Target: Geoff Haskett, Regional Director of the U.S. Fish and Wildlife Service
Goal: Thank the U.S. Fish and Wildlife Service for reestablishing wood bison in Alaska
Wood bison are some of the largest mammals in North America and while they were once prevalent throughout parts of Alaska, they are now listed as a threatened species under the Endangered Species Act (ESA) and have not freely inhabited the Alaskan wild for many years. The U.S. Fish and Wildlife Service (FWS) needs to be thanked for working to reestablish a population of wood bison in Alaska so the species may once again thrive in the Alaskan wilderness.
Once listed as endangered under the ESA due to their extremely low population numbers, wood bison have rebounded in Canada in recent years. Thanks in large part to conservation efforts from government agencies as well as concerned activists, the wood bison population has grown to the point where the FWS deemed the species could now be listed as threatened. Alaska currently has a captive herd of over 100 of these wood bison. According to the FWS, the Alaska Department of Fish and Game (ADF&G) will carry out and maintain responsibility for the actual reintroduction of the wood bison into their historical habitats in central Alaska.
This wood bison population has been designated by the FWS as a nonessential, experimental population, which means that it is not important to the survival of the species as a whole. In more concrete terms, this designation means that, in part, people will be able to hunt the wood bison if overpopulation becomes a problem, though it remains to be seen if this will occur.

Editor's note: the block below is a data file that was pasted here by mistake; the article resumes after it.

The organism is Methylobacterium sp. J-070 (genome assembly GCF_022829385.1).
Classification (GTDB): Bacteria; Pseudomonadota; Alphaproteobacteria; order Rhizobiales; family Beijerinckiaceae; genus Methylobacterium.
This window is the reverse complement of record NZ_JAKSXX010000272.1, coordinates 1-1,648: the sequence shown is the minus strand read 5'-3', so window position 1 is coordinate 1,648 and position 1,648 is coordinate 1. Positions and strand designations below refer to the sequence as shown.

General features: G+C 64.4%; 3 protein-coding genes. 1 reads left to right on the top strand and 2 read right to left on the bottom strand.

For the time being, wood bison are being returned to their historical habitats in Alaska, and these beautiful animals will once again be able to roam free in the Alaskan wilderness. Please sign the petition below to thank Geoff Haskett and the rest of the FWS for their conservation efforts.
Dear Mr. Haskett,
I was happy to read that wood bison are being returned to the Alaskan wilderness. Wood bison were once prevalent throughout much of central Alaska and other parts of North America. Unfortunately, wood bison have not lived freely in the Alaskan wild for many years. Their species was once listed as endangered under the Endangered Species Act, but was changed to threatened after their population grew significantly in Canada. Hopefully, wood bison will thrive in Alaska as well. These animals deserve to live in their natural habitats.
I would like to thank you and the rest of the U.S. Fish and Wildlife Service for working to authorize the reestablishment of wood bison in the central Alaskan wild.
[Your Name Here]
Photo credit: Laura Whitehouse via U.S. Fish and Wildlife Service